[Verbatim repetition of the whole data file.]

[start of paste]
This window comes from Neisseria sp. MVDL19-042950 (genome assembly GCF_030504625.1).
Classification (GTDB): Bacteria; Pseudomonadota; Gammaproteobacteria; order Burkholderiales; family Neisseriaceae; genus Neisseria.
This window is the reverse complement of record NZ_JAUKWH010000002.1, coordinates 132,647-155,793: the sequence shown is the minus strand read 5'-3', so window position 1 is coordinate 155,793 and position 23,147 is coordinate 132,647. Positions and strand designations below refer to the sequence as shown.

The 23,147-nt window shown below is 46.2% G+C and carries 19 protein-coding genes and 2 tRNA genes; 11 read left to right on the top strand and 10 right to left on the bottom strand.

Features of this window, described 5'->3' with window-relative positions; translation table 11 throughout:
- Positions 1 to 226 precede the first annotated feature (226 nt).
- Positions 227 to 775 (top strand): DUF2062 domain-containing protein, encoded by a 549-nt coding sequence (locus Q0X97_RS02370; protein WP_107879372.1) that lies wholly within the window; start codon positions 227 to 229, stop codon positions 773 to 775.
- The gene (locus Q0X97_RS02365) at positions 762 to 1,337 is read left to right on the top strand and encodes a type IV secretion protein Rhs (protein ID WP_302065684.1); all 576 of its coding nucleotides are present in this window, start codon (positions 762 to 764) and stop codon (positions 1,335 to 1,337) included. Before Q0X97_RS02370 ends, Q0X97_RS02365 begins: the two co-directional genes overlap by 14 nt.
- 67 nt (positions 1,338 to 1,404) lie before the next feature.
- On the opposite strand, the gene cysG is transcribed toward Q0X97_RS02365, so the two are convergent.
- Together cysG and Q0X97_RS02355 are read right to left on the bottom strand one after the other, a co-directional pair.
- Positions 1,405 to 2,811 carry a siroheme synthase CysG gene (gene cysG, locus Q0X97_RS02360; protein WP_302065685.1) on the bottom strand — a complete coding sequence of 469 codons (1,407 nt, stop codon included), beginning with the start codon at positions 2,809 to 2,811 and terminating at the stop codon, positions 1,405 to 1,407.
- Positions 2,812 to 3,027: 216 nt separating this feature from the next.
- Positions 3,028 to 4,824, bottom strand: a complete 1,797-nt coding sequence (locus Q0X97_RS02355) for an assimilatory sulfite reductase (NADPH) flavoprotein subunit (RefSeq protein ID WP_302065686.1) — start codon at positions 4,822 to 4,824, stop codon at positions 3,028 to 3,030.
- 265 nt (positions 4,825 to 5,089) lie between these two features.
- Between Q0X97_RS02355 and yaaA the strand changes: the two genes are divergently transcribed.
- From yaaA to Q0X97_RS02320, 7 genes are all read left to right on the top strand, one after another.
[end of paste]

This window comes from Neisseria sp. MVDL19-042950 (genome assembly GCF_030504625.1).
Classification (GTDB): Bacteria; Pseudomonadota; Gammaproteobacteria; order Burkholderiales; family Neisseriaceae; genus Neisseria.
This window is the reverse complement of record NZ_JAUKWH010000002.1, coordinates 132,647-155,793: the sequence shown is the minus strand read 5'-3', so window position 1 is coordinate 155,793 and position 23,147 is coordinate 132,647. Positions and strand designations below refer to the sequence as shown.

The 23,147-nt window shown below is 46.2% G+C and carries 19 protein-coding genes and 2 tRNA genes; 11 read left to right on the top strand and 10 right to left on the bottom strand.

Features of this window, described 5'->3' with window-relative positions; translation table 11 throughout:
- Positions 1 to 226 precede the first annotated feature (226 nt).
- Positions 227 to 775 (top strand): DUF2062 domain-containing protein, encoded by a 549-nt coding sequence (locus Q0X97_RS02370; protein WP_107879372.1) that lies wholly within the window; start codon positions 227 to 229, stop codon positions 773 to 775.
- The gene (locus Q0X97_RS02365) at positions 762 to 1,337 is read left to right on the top strand and encodes a type IV secretion protein Rhs (protein ID WP_302065684.1); all 576 of its coding nucleotides are present in this window, start codon (positions 762 to 764) and stop codon (positions 1,335 to 1,337) included. Before Q0X97_RS02370 ends, Q0X97_RS02365 begins: the two co-directional genes overlap by 14 nt.
- 67 nt (positions 1,338 to 1,404) lie before the next feature.
- On the opposite strand, the gene cysG is transcribed toward Q0X97_RS02365, so the two are convergent.
- Together cysG and Q0X97_RS02355 are read right to left on the bottom strand one after the other, a co-directional pair.
- Positions 1,405 to 2,811 carry a siroheme synthase CysG gene (gene cysG, locus Q0X97_RS02360; protein WP_302065685.1) on the bottom strand — a complete coding sequence of 469 codons (1,407 nt, stop codon included), beginning with the start codon at positions 2,809 to 2,811 and terminating at the stop codon, positions 1,405 to 1,407.
- Positions 2,812 to 3,027: 216 nt separating this feature from the next.
- Positions 3,028 to 4,824, bottom strand: a complete 1,797-nt coding sequence (locus Q0X97_RS02355) for an assimilatory sulfite reductase (NADPH) flavoprotein subunit (RefSeq protein ID WP_302065686.1) — start codon at positions 4,822 to 4,824, stop codon at positions 3,028 to 3,030.
- 265 nt (positions 4,825 to 5,089) lie between these two features.
- Between Q0X97_RS02355 and yaaA the strand changes: the two genes are divergently transcribed.
- From yaaA to Q0X97_RS02320, 7 genes are all read left to right on the top strand, one after another.